FACT SHEETS

Mapping the journeys of Australia’s first people

31.10.18

A ‘treasure map’ of island locations has been developed to identify the stepping-stones Aboriginal people used to get to Australia.

The mapping work undertaken by CABAH Associate Investigator Shimona Kealy from The Australian National University (ANU) plots the potential routes taken tens of thousands of years ago by Australia’s first people.

“We’ve created a treasure map of sorts with the likely route across land and water that these incredible people took to reach Australia,” said PhD candidate Ms Kealy.

 

PhD scholar Shimona Kealy (left) and Professor Sue O'Connor. Image credit: ANU
Mapping history
The modelling tells us where to look for more clues
Brave and skilled
Aboriginal people used courage and innovation to travel
The islands of South East Indonesia. Image credit: Shimona Kealy

“Archaeologists have yet to explore most of Indonesia’s northern islands for human settlements predating the oldest sites found in Australia. These islands could hold the key to the mystery of how the first humans made it to Australia’s shores,” she said.

Island hopping

The research, published in the Journal of Human Evolution, considers how ancestors of Aboriginal people potentially journeyed through Indonesia’s northern islands, into New Guinea and then Australia.

“Archaeologists have yet to explore most of Indonesia’s northern islands for human settlements predating the oldest sites found in Australia. These islands could hold the key to the mystery of how the first humans made it to Australia’s shores,” she said.

Island hopping

The research, published in the Journal of Human Evolution, considers how ancestors of Aboriginal people potentially journeyed through Indonesia’s northern islands, into New Guinea and then Australia.

The modelling is based on conditions 50,000 to 70,000 years ago, when sea levels were up to 50 meters lower and the Australian mainland was joined to both New Guinea and Tasmania.

Ms Kealy said the oldest dates for human occupation on the Australian-New Guinea continent (known as Sahul) represented the earliest, indirect evidence for long-distance seafaring by humans anywhere in the world.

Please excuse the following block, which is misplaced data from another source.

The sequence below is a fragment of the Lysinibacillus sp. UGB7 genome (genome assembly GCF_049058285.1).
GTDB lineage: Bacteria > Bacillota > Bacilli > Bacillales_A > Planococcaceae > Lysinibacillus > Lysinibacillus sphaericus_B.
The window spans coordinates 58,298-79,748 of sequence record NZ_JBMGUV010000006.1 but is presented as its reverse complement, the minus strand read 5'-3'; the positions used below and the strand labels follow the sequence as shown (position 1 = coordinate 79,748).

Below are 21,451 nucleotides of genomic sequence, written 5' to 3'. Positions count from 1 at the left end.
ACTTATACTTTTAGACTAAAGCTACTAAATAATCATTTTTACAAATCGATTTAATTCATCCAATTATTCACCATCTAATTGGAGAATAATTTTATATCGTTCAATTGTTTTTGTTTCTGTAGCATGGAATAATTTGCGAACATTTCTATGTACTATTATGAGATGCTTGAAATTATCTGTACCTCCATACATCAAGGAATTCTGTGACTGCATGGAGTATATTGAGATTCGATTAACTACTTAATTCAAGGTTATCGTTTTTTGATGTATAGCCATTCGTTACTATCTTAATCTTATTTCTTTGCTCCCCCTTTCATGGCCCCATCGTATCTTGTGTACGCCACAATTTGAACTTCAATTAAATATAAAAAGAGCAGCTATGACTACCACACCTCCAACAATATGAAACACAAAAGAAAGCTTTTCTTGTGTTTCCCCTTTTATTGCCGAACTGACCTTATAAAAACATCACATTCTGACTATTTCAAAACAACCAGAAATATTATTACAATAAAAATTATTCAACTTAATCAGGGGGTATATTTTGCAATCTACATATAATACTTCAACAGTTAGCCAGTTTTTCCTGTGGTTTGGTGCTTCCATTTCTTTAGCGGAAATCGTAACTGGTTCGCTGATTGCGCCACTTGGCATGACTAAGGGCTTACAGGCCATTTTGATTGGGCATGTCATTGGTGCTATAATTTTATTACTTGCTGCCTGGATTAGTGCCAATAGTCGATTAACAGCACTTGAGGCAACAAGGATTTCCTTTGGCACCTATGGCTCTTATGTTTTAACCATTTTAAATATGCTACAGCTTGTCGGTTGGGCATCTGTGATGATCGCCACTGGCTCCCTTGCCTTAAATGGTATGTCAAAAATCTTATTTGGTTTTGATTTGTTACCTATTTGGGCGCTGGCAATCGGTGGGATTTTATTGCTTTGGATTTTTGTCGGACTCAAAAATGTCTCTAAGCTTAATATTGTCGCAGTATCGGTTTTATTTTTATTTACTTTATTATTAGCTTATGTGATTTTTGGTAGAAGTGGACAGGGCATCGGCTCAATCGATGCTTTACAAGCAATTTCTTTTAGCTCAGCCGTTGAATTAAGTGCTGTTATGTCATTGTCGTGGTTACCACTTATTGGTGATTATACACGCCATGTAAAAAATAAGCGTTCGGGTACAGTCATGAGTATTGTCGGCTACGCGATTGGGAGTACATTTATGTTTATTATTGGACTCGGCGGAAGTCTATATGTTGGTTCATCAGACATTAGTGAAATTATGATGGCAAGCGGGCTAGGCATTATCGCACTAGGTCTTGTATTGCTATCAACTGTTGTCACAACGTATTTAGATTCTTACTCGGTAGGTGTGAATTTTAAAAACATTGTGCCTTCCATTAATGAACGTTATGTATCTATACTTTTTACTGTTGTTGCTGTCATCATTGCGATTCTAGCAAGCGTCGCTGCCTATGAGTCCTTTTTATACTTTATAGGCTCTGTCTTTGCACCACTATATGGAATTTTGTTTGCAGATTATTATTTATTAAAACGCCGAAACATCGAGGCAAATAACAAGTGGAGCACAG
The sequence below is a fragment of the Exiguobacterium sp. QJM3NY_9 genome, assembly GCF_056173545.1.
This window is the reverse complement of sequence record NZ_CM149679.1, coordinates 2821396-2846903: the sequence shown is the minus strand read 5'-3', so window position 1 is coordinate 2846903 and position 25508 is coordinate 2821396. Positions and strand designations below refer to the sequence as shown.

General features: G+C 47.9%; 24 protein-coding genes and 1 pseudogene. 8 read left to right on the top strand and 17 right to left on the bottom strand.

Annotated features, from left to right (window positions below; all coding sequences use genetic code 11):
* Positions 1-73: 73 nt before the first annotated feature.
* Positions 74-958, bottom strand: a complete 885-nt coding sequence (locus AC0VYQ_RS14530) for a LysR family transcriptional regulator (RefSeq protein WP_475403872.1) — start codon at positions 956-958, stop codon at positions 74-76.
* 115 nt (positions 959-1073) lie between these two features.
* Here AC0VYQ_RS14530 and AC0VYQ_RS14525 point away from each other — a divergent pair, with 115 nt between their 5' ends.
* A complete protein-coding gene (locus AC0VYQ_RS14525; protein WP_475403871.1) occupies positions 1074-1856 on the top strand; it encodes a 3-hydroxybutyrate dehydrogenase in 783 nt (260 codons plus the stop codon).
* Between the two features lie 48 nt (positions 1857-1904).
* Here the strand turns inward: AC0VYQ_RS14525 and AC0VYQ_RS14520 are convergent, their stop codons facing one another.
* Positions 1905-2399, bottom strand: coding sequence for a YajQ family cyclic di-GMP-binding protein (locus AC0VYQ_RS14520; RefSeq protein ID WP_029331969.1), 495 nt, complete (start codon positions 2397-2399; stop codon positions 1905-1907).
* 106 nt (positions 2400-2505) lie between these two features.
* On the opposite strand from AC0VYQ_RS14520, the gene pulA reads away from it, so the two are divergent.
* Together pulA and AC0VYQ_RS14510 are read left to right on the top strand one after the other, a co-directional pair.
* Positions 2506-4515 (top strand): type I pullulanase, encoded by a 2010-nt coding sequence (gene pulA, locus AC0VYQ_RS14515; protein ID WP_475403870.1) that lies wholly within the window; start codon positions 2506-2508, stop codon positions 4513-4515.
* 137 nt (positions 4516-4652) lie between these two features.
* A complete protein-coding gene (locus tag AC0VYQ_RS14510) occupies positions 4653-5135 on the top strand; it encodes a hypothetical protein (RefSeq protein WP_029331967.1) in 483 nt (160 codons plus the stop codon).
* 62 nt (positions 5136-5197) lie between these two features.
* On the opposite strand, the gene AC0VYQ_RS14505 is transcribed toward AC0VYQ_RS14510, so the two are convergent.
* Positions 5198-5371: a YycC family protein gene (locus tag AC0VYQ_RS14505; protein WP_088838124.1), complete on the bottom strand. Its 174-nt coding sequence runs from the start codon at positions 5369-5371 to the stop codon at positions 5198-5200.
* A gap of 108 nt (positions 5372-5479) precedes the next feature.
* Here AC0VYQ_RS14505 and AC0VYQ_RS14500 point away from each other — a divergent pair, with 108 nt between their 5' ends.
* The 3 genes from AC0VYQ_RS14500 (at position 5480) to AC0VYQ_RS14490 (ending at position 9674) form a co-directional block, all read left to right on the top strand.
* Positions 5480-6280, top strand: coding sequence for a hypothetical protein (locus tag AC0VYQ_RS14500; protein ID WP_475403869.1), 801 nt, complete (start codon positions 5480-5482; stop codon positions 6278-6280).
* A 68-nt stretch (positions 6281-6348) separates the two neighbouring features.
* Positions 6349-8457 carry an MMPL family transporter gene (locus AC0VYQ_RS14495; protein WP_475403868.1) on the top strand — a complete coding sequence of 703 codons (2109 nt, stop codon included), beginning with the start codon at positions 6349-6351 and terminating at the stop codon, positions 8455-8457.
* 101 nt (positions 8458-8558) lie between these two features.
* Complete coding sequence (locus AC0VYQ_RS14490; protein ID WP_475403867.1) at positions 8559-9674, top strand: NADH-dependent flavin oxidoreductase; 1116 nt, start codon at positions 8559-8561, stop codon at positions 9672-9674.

Most likely route into Australia from Lida Ajer in Southeast Asia was through Indonesia’s northern islands, into New Guinea and then onto Madjedbebe in Arnhem Land in the Northern Territory.

“This study helps to tell the Australian story, particularly for Indigenous people, and acknowledges the bravery, innovation and maritime technologies and skills of these early modern humans,” Ms Kealy said.

The study modelled the least-cost path from Southeast Asia to Australia, by considering factors such as difficulty to travel up slopes, visibility at sea, access to fresh water along the many potential pathways and the sophistication of maritime technology at the time.

Skilled and courageous

CABAH researchers have previously highlighted the skilled maritime capabilities of the first Aboriginal people, evidenced by purposeful voyaging to the continent.

The islands directly north and west of Sahul (known as Wallacea) were never connected to the mainland, requiring multiple successful water crossings east from mainland Southeast Asia (Sunda).

“These people hopped their way along these islands, probably looking for a place to live where they would have access to reliable food staples and other resources – the visibility between islands would have been very favourable in terms of enabling this adventurous spirit,” Ms Kealy said.

Professor Sue O’Connor co-lead researcher and leader of the CABAH People research theme, said the proposed alternative route through Timor onto the northwest coast of Australia is now seen as less likely as a result of this study’s least-cost pathway modelling.

“The suggested route through Timor is also considered less likely given comprehensive archaeological evidence indicates the earliest human settlements in Timor are much younger than those found in Madjedbebe in Arnhem Land in the Northern Territory,” she said.

 

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